The Nest smart thermostat may soon by sitting on an Apple store shelf near you, an appropriate move for a company created by the former senior vice president of Apple’s iPod division.
iLounge is reporting that the thermostat, which has gained much popularity in the connected-home-device category, will be sold at Apple stores for the same price on its website, $249. The thermostat proved that popularity when it was first made available for purchase. It quickly sold out of available pre-orders, and left people waiting into 2012 for their orders to be filled. Currently, Nest is available online, in your local Nest-approved stores, and in home improvement giant Lowes. The company also announced Tuesday that it will be shipping to Canada.
Nest was created by two former Apple employees, both involved in the iPod division. Tony Fadell oversaw the iPod division as a senior vice president, and Matt Rogers was a lead engineer of iPod software. The thermostat itself is very Apple-like in design. It has a round face, similar to the circular control panel of an iPod, and is a very clean, straightforward device. You can control the thermostat using the thermostat itself, a web interface, and of course, an iPhone or iPad application.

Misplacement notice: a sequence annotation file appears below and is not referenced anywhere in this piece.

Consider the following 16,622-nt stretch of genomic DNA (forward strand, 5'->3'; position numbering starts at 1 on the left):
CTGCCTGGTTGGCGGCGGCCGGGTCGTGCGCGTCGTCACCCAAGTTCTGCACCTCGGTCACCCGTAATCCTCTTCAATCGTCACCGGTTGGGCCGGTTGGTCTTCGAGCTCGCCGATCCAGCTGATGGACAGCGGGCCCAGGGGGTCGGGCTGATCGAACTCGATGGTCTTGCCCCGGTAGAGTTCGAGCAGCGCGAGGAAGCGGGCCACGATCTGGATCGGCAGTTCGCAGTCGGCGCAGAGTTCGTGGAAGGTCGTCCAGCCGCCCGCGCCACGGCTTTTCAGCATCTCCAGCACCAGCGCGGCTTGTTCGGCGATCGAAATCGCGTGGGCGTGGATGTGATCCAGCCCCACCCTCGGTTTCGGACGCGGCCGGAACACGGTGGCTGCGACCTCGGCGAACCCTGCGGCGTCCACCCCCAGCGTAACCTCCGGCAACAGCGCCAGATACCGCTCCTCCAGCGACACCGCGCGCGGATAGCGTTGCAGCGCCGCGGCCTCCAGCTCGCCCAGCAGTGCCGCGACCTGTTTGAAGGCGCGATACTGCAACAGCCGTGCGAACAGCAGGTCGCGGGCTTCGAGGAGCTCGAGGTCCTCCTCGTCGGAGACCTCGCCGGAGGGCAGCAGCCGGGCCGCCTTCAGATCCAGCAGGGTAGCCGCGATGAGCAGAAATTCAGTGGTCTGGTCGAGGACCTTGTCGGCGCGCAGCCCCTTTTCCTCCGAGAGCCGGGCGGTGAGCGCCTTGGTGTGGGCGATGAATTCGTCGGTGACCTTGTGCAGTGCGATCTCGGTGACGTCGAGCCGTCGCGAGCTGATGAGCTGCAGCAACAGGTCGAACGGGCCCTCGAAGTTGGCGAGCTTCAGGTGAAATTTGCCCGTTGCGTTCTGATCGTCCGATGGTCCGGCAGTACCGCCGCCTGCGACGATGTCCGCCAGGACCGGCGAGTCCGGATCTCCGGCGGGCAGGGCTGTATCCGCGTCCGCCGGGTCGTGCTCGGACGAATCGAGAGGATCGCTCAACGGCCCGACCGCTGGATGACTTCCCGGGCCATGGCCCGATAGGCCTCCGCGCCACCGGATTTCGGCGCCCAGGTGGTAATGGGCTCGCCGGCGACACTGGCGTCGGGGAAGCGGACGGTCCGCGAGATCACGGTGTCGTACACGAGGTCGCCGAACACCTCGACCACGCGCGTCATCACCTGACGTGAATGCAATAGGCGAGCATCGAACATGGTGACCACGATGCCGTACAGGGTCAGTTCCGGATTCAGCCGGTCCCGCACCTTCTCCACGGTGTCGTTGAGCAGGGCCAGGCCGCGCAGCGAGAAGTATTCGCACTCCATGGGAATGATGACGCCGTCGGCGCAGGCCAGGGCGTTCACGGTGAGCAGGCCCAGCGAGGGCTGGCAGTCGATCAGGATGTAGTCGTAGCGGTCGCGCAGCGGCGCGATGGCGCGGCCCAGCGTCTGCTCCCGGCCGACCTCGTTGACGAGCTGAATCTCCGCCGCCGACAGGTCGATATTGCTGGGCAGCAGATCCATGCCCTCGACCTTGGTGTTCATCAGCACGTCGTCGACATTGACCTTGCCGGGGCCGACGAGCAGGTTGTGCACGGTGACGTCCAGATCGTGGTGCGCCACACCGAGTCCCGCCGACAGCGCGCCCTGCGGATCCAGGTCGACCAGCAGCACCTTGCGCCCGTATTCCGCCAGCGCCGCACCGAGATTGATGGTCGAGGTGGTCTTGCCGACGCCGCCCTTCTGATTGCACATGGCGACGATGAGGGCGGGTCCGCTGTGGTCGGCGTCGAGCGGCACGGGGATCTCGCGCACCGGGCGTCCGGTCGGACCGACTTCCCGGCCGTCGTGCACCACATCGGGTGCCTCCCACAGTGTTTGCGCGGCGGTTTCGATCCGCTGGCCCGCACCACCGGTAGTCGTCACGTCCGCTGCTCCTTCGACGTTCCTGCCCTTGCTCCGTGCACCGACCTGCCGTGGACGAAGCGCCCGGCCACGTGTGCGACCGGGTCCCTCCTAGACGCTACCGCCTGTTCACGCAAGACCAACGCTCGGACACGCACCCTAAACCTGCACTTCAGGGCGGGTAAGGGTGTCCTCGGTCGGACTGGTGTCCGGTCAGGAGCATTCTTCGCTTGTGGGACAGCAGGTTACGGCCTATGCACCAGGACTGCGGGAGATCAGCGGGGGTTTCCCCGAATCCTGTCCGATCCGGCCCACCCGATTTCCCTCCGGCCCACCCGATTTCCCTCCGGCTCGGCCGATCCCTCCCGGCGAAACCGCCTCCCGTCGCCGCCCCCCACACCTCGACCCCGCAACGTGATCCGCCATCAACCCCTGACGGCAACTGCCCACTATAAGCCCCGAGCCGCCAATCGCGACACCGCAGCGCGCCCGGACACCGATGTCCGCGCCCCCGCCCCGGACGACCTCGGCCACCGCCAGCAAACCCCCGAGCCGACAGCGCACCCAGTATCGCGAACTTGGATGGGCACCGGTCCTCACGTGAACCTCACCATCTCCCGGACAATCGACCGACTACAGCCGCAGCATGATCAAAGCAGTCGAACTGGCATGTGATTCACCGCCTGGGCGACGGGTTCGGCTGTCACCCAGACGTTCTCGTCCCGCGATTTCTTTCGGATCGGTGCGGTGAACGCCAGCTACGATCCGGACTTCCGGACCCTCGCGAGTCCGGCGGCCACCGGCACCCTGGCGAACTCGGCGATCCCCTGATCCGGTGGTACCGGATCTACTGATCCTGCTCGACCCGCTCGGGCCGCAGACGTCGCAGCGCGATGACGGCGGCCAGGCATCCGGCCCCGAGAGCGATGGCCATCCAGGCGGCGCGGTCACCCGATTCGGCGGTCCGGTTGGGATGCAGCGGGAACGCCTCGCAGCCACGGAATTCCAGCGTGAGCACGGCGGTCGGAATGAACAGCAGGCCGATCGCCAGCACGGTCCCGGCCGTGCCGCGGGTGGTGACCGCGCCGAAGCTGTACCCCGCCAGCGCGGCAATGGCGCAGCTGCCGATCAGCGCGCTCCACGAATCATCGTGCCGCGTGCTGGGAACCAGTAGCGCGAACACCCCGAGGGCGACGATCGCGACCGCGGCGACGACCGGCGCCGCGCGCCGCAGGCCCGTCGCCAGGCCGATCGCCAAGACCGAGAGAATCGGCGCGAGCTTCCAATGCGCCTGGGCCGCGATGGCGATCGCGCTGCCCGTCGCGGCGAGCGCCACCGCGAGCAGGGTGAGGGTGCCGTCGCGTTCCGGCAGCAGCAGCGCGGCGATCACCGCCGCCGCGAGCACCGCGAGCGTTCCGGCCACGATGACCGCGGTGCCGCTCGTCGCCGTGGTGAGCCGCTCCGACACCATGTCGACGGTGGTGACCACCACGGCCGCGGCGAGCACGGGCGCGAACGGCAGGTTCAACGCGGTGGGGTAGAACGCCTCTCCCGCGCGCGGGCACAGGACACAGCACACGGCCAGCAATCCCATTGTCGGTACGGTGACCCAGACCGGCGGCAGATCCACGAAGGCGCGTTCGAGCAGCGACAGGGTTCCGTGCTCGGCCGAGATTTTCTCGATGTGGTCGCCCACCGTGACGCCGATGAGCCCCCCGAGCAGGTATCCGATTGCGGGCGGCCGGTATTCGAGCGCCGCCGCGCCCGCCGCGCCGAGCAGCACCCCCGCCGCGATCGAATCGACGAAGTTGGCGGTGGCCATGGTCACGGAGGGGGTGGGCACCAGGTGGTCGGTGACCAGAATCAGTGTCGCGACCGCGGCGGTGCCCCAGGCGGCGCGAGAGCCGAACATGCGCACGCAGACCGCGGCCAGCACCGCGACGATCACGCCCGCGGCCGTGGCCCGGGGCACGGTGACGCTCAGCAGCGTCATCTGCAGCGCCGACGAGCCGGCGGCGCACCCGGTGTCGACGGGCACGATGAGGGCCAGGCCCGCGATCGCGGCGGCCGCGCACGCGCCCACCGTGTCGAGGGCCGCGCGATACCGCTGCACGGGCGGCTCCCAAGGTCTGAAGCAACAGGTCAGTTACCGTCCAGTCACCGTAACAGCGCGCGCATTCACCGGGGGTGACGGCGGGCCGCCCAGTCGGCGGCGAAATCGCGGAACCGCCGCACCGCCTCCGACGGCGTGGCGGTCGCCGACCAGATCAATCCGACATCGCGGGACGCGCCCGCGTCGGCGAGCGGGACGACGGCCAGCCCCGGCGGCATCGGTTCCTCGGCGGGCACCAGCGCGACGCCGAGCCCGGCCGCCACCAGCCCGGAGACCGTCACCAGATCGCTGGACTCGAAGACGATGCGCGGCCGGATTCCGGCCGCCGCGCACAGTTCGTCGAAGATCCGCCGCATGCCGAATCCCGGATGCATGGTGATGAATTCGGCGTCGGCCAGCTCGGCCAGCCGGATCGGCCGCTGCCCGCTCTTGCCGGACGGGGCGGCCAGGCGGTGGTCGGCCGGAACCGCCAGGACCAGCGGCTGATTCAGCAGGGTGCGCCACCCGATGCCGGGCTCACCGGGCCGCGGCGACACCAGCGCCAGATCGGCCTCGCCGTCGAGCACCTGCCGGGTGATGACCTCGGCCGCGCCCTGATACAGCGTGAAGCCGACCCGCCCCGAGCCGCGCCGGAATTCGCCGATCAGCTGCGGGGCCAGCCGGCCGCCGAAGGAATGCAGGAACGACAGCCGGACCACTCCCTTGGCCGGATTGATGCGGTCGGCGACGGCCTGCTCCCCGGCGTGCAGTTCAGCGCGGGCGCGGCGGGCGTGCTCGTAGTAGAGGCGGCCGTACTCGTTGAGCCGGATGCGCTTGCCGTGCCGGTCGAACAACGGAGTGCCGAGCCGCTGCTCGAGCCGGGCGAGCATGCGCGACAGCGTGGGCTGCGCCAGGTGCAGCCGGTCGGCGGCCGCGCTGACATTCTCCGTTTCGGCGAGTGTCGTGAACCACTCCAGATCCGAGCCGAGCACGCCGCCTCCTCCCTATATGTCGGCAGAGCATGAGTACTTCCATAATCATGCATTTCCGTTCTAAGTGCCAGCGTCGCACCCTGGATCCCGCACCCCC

Nest can learn your daily patterns and adapt the temperature of your house to those habits. For instance, Nest can remember around what time you come home every evening and turn on the heat so you come back to a warm house. It also knows when you leave for the day, and will conserve energy while you’re gone without you having to remember to turn off the AC. Using the app, you can turn the system on remotely, as well.
The thermostat also gives money and earth-saving tips, such as turning down your thermostat by 1 degree will save you $20 a month.
But with popularity comes rivals. Honeywell recently sued the company, saying that Nest ripped off a number of patents it held for its own connected-home-device technology, Total Connect Comfort Systems. This included features like its round dial face, and its ability to self-energize by feeding off a small amount of the overall home’s electrical system. Naturally, Nest brought on Apple’s former chief patent counsel Richard Lutton Jr. to fight the suit against Honeywell.
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